Alternative league proposal sees hurling 'fight back'

A move to include Cork and Limerick in Division 1A of next year's Allianz Hurling League has been put on the back burner, drawing praise from the likes of Wexford's All-Ireland winning manager Liam Griffin and Offaly great Joe Dooley.

Alternative league proposal sees hurling 'fight back'

A move to include Cork and Limerick in Division 1A of next year's Allianz Hurling League has been put on the back burner, drawing praise from the likes of Wexford's All-Ireland winning manager Liam Griffin and Offaly great Joe Dooley.

Counties such as Wexford and Offaly had expressed strong opposition to the GAA's controversial proposal to have an eight-team Division 1A in 2014, thus seeing relegated Cork and a Limerick side who missed out on promotion from Division 1B bumped back up to the top flight.

A meeting of the Central Council took place yesterday where the matter was discussed, but the GAA confirmed afterwards that "no decision on the future structure of the league was reached at the meeting".

Instead, Monaghan's Michael Burns, a member of the National Fixtures Planning Committee, got a positive reception for an alternative proposal he presented.

Counties will be given time to discuss Burns' "graded" format before the Central Council reconvenes for its next meeting.

If passed next month, the alternative proposal would see the top 12 hurling counties "graded" for the league - the top four would be 'A' teams, the next four 'B' sides and the bottom four ranked as 'C' teams (based on last year's league results and subsequent promotion/relegation).

For example: 1. Tipperary A, 2. Kilkenny A, 3. Galway A, 4. Waterford A, 5. Clare B, 6. Cork B, 7. Limerick B, 8. Dublin B, 9. Offaly C, 10. Wexford C, 11. Antrim C, 12. Laois C.

Then the teams would be drawn into two equal sections - two As, two Bs and two Cs in each section. A sample league structure would be:

Section I

A - Tipperary, Waterford

B - Clare, Dublin

C - Offaly, Laois

Section II

A - Kilkenny, Galway

B - Cork, Limerick

C - Wexford, Antrim

The league rounds would see each county play each other in its own division once, equalling five matches. Then each county plays the two teams of the same grade (A, B or C) in the opposite section (two 'inter-section' games), so that equates to seven fixtures overall for each side.

The top two teams in each section enter semi-finals, with the bottom sides in each section playing off for relegation.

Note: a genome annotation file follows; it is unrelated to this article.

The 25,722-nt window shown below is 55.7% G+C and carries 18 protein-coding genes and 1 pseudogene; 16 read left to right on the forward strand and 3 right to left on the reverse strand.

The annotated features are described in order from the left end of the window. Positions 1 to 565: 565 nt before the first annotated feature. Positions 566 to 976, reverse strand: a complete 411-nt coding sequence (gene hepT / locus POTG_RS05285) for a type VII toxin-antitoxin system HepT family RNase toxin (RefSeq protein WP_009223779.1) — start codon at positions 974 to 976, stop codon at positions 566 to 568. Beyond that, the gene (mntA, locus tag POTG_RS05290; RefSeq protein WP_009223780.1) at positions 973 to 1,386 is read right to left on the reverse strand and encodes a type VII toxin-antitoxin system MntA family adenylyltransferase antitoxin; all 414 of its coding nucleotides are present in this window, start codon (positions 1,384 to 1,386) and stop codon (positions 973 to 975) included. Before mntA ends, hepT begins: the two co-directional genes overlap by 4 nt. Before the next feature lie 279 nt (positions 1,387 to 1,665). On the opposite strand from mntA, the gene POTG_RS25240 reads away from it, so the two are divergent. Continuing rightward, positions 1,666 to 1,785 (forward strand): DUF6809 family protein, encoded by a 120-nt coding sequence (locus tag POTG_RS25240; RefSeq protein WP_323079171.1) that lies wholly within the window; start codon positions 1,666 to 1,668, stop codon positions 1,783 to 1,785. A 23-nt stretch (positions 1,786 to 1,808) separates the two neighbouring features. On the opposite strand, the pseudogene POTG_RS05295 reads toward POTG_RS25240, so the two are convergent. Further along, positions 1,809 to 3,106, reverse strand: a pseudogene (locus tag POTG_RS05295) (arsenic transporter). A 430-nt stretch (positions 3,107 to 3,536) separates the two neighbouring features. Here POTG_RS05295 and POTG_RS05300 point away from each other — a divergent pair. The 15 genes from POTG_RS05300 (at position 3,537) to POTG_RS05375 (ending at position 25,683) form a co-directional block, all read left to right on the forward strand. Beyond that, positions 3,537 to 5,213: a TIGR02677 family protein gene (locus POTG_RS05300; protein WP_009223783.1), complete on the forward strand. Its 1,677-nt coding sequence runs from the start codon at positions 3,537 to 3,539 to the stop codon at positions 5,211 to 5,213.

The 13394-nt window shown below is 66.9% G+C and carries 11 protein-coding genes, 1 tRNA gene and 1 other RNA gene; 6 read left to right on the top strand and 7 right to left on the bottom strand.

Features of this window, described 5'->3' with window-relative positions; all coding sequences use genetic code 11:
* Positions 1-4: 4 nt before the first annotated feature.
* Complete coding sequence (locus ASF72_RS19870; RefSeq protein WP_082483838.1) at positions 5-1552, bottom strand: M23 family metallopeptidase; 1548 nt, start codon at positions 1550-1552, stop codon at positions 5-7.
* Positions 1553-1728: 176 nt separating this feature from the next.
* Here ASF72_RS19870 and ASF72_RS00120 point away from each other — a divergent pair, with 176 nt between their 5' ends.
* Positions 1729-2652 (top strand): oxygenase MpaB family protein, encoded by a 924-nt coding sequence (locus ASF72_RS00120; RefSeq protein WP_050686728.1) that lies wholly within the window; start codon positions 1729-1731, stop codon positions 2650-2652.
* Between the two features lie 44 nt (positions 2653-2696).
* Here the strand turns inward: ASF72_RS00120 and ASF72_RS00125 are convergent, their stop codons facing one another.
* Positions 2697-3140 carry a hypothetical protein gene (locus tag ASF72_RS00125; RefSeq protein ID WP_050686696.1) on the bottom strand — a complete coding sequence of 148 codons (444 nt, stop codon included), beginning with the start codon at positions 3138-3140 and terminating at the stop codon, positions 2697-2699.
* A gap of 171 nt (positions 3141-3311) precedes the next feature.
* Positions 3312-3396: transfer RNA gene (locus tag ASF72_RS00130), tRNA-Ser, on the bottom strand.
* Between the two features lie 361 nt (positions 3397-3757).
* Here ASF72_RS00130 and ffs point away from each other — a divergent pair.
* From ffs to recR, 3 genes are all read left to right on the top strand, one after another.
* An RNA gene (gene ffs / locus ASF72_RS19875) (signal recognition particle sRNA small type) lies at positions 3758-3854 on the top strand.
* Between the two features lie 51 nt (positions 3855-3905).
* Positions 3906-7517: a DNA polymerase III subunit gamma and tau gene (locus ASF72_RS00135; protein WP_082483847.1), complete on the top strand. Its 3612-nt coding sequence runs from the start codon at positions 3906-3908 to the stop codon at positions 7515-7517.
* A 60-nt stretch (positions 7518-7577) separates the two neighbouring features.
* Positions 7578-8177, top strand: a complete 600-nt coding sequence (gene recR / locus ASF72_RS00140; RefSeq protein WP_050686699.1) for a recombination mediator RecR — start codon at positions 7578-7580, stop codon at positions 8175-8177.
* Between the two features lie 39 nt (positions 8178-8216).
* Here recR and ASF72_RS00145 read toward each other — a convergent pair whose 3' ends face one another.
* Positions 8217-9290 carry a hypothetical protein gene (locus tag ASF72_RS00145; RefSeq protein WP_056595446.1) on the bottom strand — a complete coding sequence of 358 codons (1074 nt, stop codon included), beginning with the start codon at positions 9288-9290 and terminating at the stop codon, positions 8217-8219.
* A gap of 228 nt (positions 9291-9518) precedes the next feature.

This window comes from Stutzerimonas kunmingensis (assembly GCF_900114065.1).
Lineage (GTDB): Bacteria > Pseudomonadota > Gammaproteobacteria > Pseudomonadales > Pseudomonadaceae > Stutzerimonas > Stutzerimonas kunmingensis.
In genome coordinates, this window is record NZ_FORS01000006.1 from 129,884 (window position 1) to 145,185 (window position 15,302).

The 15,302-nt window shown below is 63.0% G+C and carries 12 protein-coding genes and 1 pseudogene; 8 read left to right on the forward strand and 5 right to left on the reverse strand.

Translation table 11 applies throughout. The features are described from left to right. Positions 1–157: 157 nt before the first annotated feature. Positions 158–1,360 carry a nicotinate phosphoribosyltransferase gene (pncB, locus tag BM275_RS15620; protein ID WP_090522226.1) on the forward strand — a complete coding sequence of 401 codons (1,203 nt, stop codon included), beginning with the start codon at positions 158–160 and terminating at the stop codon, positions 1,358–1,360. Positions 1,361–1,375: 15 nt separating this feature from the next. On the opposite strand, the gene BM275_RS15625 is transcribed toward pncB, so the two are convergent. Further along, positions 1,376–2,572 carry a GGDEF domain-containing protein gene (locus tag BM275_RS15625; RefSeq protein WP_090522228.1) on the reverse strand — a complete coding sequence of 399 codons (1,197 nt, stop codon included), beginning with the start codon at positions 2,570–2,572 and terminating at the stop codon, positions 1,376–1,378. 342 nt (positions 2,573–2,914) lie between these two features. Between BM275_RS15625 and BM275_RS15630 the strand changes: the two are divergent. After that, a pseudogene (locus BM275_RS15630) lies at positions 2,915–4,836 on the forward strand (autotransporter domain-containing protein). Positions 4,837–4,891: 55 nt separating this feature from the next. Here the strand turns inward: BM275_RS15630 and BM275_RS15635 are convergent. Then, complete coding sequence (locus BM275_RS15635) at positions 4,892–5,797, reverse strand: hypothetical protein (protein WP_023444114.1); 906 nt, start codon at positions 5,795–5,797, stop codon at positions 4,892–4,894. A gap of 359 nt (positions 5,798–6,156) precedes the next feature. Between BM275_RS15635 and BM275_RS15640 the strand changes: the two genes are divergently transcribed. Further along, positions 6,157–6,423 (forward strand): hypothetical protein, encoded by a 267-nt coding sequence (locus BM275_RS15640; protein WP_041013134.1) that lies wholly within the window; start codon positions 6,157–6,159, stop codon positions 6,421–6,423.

Burns' proposal, which is similar to one used in the late 1990s-early 2000s, would see each county get seven games with at least three home fixtures. Each county plays at least two 'A' counties each year and all 'A' counties will get to play each other.

Although there are some flaws to the structure, the 10 so-called 'strong' hurling counties are involved, while the semi-final and relegation structures are kept simple.

The finishing positions in 2014 would decide how counties are graded for the 2015 league.

Giving his reaction, Liam Griffin, who guided Wexford to All-Ireland SHC glory in 1996, told RTÉ Radio 1: "Hurling has fought back. Teams like ourselves, Offaly and Laois didn't need to be left behind and that's what would have happened.

"Many questions were raised about how the GAA's (league) proposal came to the table in the first place, but this (alternative) one is much more inclusive and is good news for counties like ourselves who are back winning at minor and Under-21 and just need a chance to keep building."

Joe Dooley, the much-decorated former Offaly player and manager, tweeted: "The revised hurling league proposal looks very fair, every team gets equal number of games and less pressure on everyone."

However, Carlow, who played in Division 1B this year and lost a relegation play-off to Antrim, and Westmeath, who narrowly missed out on promotion from Division 2A, are unhappy with the alternative proposal which would see them hurling outside of the top two divisions.

Carlow manager John Meyler said it would be 'a huge setback' for the county. "That top 12 bracket is where we need to be to continue the progress we're making but it doesn't look good," he conceded.

Meanwhile, the Central Council decided that all future All-Ireland final replays will be played on Saturdays following the success of the recent Cork-Clare hurling replay at Croke Park.

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